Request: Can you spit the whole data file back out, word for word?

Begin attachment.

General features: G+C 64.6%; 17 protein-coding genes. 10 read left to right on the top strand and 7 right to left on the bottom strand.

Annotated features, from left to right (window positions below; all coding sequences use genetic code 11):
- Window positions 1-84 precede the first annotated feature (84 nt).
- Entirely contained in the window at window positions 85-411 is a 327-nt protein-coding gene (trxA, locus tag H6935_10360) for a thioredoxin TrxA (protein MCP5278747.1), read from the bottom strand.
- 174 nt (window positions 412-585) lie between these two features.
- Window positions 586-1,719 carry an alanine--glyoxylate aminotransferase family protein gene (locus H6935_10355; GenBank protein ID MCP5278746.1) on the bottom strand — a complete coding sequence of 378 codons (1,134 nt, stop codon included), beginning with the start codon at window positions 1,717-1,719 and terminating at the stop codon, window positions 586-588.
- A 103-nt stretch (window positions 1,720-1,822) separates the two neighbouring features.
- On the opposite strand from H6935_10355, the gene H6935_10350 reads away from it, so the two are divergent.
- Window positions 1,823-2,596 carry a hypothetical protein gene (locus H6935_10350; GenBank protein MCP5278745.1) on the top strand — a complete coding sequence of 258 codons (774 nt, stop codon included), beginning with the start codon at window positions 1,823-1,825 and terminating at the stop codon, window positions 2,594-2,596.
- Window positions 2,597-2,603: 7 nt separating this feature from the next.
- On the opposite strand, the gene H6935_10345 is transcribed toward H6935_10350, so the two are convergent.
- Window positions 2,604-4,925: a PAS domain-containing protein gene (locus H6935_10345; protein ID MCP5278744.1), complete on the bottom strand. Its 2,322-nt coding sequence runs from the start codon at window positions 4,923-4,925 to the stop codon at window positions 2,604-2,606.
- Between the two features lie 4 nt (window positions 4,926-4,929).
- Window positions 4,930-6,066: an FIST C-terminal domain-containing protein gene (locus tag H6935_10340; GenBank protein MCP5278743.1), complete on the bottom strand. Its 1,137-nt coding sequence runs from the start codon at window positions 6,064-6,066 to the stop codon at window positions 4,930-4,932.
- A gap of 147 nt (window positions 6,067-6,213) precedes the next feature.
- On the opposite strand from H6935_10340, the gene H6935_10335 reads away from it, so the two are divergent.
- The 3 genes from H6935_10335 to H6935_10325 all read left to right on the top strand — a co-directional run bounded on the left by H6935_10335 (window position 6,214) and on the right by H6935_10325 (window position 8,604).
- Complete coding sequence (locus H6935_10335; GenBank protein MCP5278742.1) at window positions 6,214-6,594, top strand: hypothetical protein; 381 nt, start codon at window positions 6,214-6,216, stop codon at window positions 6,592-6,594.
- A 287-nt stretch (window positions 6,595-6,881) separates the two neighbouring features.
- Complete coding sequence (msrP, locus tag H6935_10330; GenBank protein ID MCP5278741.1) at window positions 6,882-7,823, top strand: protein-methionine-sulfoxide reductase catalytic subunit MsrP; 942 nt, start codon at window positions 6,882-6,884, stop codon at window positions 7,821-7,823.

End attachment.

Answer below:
General features: G+C 64.6%; 17 protein-coding genes. 10 read left to right on the top strand and 7 right to left on the bottom strand.

Annotated features, from left to right (window positions below; all coding sequences use genetic code 11):
- Window positions 1-84 precede the first annotated feature (84 nt).
- Entirely contained in the window at window positions 85-411 is a 327-nt protein-coding gene (trxA, locus tag H6935_10360) for a thioredoxin TrxA (protein MCP5278747.1), read from the bottom strand.
- 174 nt (window positions 412-585) lie between these two features.
- Window positions 586-1,719 carry an alanine--glyoxylate aminotransferase family protein gene (locus H6935_10355; GenBank protein ID MCP5278746.1) on the bottom strand — a complete coding sequence of 378 codons (1,134 nt, stop codon included), beginning with the start codon at window positions 1,717-1,719 and terminating at the stop codon, window positions 586-588.
- A 103-nt stretch (window positions 1,720-1,822) separates the two neighbouring features.
- On the opposite strand from H6935_10355, the gene H6935_10350 reads away from it, so the two are divergent.
- Window positions 1,823-2,596 carry a hypothetical protein gene (locus H6935_10350; GenBank protein MCP5278745.1) on the top strand — a complete coding sequence of 258 codons (774 nt, stop codon included), beginning with the start codon at window positions 1,823-1,825 and terminating at the stop codon, window positions 2,594-2,596.
- Window positions 2,597-2,603: 7 nt separating this feature from the next.
- On the opposite strand, the gene H6935_10345 is transcribed toward H6935_10350, so the two are convergent.
- Window positions 2,604-4,925: a PAS domain-containing protein gene (locus H6935_10345; protein ID MCP5278744.1), complete on the bottom strand. Its 2,322-nt coding sequence runs from the start codon at window positions 4,923-4,925 to the stop codon at window positions 2,604-2,606.
- Between the two features lie 4 nt (window positions 4,926-4,929).
- Window positions 4,930-6,066: an FIST C-terminal domain-containing protein gene (locus tag H6935_10340; GenBank protein MCP5278743.1), complete on the bottom strand. Its 1,137-nt coding sequence runs from the start codon at window positions 6,064-6,066 to the stop codon at window positions 4,930-4,932.
- A gap of 147 nt (window positions 6,067-6,213) precedes the next feature.
- On the opposite strand from H6935_10340, the gene H6935_10335 reads away from it, so the two are divergent.
- The 3 genes from H6935_10335 to H6935_10325 all read left to right on the top strand — a co-directional run bounded on the left by H6935_10335 (window position 6,214) and on the right by H6935_10325 (window position 8,604).
- Complete coding sequence (locus H6935_10335; GenBank protein MCP5278742.1) at window positions 6,214-6,594, top strand: hypothetical protein; 381 nt, start codon at window positions 6,214-6,216, stop codon at window positions 6,592-6,594.
- A 287-nt stretch (window positions 6,595-6,881) separates the two neighbouring features.
- Complete coding sequence (msrP, locus tag H6935_10330; GenBank protein ID MCP5278741.1) at window positions 6,882-7,823, top strand: protein-methionine-sulfoxide reductase catalytic subunit MsrP; 942 nt, start codon at window positions 6,882-6,884, stop codon at window positions 7,821-7,823.